Speaking in July 2007 at a conference of Planned Parenthood, he said: “[W]e need somebody who’s got the heart, the empathy, to recognize what it’s like to be a young teenage mom. The empathy to understand what it’s like to be poor, or African-American, or gay, or disabled, or old. And that’s the criteria by which I’m going to be selecting my judges.”…

Nothing less than the very idea of liberty and the rule of law are at stake in this election. We should not let Mr. Obama replace justice with empathy in our nation’s courtrooms.

[end of quote.]

Obama’s comments are pretty shocking, right? But they are less shocking than they seem, when we remember that President Bush has enunciated very similar views, repeatedly speaking of his requirement that the judges he appoint have a “compassionate heart.” And to whom were the judges to be compassionate? Obviously toward those “on the outs.” Such an attitude is of course both irrelevant and highly destructive to the job of correctly interpreting the Constitution. Yet I never saw conservatives express shock or dismay as Bush made possession of a “compassionate heart” a requirement for federal judicial appointments. And now Obama has simply taken Bush’s “compassionate constitutionalism” idea further.

Ben W. writes:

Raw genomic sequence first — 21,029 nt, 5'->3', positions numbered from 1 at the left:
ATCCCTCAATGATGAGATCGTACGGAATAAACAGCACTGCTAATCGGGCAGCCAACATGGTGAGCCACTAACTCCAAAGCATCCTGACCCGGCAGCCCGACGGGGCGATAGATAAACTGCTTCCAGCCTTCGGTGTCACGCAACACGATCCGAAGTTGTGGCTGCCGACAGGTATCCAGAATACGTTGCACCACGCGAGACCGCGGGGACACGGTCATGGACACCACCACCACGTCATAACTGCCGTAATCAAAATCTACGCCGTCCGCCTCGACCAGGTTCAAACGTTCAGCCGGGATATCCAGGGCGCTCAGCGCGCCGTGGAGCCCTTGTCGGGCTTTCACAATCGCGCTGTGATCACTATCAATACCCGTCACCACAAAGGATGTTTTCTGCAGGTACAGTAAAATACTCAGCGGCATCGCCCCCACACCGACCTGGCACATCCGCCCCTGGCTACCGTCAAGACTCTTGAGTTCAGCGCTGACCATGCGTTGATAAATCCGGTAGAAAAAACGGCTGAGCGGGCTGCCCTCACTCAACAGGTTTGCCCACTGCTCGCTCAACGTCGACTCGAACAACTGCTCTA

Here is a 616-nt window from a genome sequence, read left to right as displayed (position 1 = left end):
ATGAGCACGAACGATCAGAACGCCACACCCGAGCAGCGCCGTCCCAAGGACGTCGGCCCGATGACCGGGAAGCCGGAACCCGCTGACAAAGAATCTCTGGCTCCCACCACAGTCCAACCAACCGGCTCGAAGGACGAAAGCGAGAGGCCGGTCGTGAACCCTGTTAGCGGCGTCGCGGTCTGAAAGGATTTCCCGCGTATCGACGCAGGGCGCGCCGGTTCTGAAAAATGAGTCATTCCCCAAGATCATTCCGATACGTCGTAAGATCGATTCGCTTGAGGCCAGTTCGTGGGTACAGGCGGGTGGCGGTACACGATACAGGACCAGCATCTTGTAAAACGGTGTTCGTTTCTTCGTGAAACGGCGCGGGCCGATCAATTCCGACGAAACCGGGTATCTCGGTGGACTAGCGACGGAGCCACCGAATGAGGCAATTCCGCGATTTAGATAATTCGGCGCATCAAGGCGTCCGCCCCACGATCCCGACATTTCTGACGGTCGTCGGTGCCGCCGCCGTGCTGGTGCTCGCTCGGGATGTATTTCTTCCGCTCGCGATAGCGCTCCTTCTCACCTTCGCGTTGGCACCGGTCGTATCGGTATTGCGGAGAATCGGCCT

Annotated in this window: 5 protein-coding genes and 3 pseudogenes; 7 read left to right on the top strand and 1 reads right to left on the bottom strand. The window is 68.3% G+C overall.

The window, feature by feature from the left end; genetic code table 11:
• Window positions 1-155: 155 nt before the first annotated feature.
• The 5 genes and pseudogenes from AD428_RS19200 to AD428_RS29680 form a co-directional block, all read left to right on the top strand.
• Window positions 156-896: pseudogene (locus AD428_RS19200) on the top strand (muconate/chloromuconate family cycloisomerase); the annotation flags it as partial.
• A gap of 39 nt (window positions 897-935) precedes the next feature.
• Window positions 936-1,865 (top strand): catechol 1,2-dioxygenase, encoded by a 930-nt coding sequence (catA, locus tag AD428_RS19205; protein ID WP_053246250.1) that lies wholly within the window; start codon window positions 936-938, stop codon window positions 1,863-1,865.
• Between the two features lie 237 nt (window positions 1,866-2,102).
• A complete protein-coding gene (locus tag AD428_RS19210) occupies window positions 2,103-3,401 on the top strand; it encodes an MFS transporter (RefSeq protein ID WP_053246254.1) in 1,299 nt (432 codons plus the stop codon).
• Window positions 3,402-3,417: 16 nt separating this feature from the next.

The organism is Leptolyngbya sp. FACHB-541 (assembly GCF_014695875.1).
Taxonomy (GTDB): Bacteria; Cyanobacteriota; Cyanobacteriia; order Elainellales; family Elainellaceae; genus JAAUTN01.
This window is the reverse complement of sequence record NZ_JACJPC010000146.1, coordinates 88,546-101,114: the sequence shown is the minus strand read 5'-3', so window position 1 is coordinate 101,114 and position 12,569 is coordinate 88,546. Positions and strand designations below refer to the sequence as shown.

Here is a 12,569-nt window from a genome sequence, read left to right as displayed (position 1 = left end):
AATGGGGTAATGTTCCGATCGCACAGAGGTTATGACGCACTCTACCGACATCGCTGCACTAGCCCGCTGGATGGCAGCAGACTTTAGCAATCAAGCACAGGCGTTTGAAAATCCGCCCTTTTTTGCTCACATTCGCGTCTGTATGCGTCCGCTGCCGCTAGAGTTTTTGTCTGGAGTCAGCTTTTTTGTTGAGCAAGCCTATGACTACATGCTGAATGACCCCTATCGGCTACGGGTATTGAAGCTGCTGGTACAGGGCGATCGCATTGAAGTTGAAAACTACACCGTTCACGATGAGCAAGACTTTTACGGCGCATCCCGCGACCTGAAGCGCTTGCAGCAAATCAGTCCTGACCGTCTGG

Excellent article at FrontPage Magazine explaining and providing a context to Obama’s notion of redistributive justice.

Spencer Warren writes:

I just heard on Hannity another excerpt from Obama’s 2001 interview with the Chicago PBS station in which he compared unspecified U.S. domestic actions during World War II (presumably internment of the Japanese and Japanese-Americans) to Nazi actions. Even if one accepts that the internment was unjustified (contrary to the intelligence information known to President Roosevelt in 1942, as adduced in Michelle Malkin’s book, In Defense of Internment 2004), the forced relocation of these civilians to internment camps where, although they were under guard, they lived in peace is in no way comparable to Nazi deeds. Most of the internees were released by the end of 1944; some enlisted in the armed forces. This statement further confirms that if Obama is elected, he will be the first disloyal, anti-American, radical leftist to become president.

Posted by Lawrence Auster at October 27, 2008 04:07 PM | Send